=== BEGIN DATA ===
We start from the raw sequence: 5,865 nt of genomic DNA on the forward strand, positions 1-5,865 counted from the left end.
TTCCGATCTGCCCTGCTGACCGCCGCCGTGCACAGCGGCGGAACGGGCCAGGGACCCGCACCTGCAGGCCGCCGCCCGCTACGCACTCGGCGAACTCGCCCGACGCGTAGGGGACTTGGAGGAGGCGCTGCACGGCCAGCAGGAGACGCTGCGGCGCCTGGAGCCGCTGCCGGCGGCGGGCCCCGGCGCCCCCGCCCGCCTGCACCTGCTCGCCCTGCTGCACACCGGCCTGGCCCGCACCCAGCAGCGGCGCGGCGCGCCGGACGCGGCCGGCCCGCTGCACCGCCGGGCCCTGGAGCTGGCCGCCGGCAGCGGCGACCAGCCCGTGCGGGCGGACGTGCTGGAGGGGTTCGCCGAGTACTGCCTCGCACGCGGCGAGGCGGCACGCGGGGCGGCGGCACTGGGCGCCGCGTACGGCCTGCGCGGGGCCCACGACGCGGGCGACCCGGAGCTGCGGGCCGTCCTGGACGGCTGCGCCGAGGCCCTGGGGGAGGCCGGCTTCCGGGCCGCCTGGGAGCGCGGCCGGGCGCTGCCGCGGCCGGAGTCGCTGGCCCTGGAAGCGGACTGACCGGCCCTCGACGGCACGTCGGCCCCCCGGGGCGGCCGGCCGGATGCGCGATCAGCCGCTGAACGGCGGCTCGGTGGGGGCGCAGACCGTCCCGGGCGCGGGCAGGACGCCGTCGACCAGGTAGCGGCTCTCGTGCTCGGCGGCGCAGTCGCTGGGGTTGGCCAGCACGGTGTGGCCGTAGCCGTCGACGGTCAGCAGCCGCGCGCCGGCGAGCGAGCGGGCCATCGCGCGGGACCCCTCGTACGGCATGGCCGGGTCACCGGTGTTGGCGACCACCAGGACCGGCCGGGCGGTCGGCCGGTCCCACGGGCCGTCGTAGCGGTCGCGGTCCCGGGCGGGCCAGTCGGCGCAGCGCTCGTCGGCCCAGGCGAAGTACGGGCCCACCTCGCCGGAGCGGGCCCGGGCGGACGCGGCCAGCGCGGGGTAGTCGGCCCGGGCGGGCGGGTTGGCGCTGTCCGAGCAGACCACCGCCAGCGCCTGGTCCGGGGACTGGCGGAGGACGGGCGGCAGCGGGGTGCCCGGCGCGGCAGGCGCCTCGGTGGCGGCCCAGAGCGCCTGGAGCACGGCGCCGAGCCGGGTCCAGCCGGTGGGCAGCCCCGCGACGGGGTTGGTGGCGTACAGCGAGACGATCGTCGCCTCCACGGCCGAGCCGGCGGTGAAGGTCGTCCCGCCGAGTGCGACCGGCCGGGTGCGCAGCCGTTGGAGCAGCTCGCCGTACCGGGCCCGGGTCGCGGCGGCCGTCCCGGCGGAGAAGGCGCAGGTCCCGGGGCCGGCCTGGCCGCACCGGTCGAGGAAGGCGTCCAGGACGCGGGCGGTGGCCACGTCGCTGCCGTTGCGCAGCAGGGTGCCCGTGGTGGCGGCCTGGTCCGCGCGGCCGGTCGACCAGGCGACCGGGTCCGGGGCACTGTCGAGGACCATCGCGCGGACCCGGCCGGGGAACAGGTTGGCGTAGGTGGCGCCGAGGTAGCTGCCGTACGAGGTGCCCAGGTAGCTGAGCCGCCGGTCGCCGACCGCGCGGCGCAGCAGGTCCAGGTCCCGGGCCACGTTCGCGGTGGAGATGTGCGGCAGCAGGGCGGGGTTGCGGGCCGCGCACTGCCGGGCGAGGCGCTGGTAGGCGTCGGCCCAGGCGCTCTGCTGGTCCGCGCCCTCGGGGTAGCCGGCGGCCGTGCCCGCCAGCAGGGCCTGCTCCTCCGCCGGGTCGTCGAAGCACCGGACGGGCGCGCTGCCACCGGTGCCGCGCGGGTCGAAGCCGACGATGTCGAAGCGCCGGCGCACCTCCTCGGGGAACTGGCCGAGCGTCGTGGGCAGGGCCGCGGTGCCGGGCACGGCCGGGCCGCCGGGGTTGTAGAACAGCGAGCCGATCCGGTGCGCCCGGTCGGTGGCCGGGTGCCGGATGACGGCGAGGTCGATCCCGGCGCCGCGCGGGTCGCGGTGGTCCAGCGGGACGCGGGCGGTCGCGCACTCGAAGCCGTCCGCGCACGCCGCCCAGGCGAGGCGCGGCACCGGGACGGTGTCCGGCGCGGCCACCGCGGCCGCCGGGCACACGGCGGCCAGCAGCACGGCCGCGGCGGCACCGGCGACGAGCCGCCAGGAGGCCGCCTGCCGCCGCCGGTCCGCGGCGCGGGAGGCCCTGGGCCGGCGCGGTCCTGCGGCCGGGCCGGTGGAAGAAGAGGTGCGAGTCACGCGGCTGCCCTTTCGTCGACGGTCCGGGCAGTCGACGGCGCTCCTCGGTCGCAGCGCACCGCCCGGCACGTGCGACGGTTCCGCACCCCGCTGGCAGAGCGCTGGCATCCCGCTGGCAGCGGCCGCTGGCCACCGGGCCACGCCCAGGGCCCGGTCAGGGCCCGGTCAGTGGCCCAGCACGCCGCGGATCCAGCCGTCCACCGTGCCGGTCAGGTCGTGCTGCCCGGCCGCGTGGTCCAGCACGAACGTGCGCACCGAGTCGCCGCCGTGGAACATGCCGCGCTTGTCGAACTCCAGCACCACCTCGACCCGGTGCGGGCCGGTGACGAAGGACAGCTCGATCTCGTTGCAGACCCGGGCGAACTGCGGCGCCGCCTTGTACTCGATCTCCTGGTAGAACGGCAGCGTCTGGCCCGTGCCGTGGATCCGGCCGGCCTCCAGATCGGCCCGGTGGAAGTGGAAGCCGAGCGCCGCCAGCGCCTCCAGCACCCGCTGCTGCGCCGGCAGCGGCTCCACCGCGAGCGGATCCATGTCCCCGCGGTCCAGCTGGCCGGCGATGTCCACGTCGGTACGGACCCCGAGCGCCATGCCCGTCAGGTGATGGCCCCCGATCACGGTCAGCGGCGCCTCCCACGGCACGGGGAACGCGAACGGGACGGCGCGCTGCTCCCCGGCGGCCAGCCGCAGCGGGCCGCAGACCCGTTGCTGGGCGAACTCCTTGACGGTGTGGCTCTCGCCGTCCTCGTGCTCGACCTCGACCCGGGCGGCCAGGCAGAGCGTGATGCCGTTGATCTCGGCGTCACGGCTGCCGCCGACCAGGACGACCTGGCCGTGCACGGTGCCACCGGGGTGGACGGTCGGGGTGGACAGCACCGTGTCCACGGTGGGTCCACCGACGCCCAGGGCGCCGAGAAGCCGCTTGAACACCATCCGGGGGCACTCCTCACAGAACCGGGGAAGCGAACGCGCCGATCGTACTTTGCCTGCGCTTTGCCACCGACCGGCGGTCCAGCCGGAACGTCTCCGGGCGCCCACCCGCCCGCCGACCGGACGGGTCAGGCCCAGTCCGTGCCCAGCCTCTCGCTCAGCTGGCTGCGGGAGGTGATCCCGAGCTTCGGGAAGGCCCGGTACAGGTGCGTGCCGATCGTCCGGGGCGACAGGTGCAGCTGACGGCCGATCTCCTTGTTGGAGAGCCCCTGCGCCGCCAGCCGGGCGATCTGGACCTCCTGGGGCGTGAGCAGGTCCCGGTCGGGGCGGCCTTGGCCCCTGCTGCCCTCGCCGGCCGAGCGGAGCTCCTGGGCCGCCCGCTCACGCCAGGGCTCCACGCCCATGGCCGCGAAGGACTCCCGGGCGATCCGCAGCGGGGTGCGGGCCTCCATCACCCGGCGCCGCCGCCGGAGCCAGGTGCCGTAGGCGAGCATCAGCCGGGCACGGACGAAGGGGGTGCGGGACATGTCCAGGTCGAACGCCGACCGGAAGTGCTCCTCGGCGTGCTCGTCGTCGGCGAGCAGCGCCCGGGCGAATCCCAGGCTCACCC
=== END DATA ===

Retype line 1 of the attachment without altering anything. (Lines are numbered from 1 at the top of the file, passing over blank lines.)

We start from the raw sequence: 5,865 nt of genomic DNA on the forward strand, positions 1-5,865 counted from the left end.